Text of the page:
McAlester News-Capital, McAlester, OK

Local News

June 14, 2014

Union Pacific blows whistle for train safety

McALESTER — It takes a lot to stop a train —about 5,280 feet if the train is traveling at 55 mph.

Stephen W. Lazzari, Union Pacific Railroad’s manager of public safety for the region that includes Oklahoma, told the McAlester City Council about some aspects of railroad safety —and why UP engineers can’t simply stop blasting a train’s horn while rolling through the city.

Lazzari, who met with the city council June 10 during the council’s regular meeting at City Hall, wants people to recognize  that trains aren’t driven like an automobile, even though they may have some common features. For example, an engineer has access to a throttle to control the speed, a speed indicator, brakes and a horn, but there’s one major difference.

 Trains don’t have a steering wheel. That, of course, means a train can’t swerve to miss something on the tracks. Trains also can’t come to a sudden stop, or even slow down very quickly.

At 55 miles per hour, a train will take a mile or so to get stopped, Lazzari said. He also noted the weight differential between a train and an average-sized car.

“A 10,000 ton train is 6,000 times heavier than a car,” Lazzari said.

“Even a slow train can crush a car like a soda can, or even a large truck,” he said.

Ward 5 City Councilor Buddy Garvin asked about having a “quiet zone” for the train’s horn as it passes through McAlester. If ever a quiet zone is needed, it’s in Old Town, Garvin said.

Lazzari said there are federal requirements that must be met for an area to be declared a quiet zone.

“You will have to get with the Federal Railroad Administration,” he said.

Mayor Steve Harrison asked about the requirements for sounding the train’s horn, also known as a whistle.

“The whistle must be sounded 15 to 20 seconds prior to occupying the crossing,” Lazzari said. A designated series of both long and short blasts are required.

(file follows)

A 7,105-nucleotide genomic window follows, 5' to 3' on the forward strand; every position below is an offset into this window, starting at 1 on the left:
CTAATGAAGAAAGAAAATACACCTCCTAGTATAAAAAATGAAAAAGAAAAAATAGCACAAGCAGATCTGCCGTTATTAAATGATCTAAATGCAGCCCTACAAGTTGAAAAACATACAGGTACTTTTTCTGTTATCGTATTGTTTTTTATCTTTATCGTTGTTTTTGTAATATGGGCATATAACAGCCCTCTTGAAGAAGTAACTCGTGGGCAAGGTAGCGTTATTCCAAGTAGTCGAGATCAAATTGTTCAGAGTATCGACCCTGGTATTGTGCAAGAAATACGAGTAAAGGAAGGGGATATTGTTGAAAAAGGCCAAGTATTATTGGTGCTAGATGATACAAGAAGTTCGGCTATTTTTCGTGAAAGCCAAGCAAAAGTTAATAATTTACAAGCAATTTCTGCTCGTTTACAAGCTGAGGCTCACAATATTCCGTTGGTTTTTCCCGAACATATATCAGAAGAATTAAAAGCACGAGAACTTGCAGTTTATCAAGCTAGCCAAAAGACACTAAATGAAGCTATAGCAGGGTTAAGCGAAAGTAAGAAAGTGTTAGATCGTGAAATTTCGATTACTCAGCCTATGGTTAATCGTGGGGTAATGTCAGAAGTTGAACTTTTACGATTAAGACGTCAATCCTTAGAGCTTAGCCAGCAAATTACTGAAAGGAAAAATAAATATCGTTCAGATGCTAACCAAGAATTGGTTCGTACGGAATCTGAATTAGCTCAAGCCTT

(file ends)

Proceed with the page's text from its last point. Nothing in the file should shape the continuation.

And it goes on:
When the talk turned to the volume of the blasts, Lazzari said “The decibel level is set by the Federal Railroad Administration.” He also said there is no volume control accessible to the engineer in most modern trains.

“There is no way for the engineer to make it quieter or louder,” he said.

Regarding ways to avoid car-train collisions, Lazzari said it’s important to try and keep from becoming distracted when driving an automobile. He referred not only to texting and talking on cellphones when driving, but also to eating and other activities that can divert a driver’s attention.

“Put those things down when you’re driving,” he said.

Lazzari said it’s difficult for drivers and pedestrians near railroad tracks to judge exactly how fast an approaching train is traveling.

“Airplanes don’t look like they’re moving very fast” when coming in for a landing, Lazzari said. However, they’re flying in about 200 mph, he added.

By the same standard, it’s tough to judge the speed of an approaching freight train, he said.

Lazzari also cautioned drivers to be especially cautious around double sets of train tracks, because trains could be traveling in opposite directions, which means both trains may not be seen from the roadway at the same time.

As for train tracks, except when lawfully passing over an intersection or crossing, Lazzari had some words of advice for drivers and pedestrians:

“Stay off. Stay away. Stay alive.”

Contact James Beaty at

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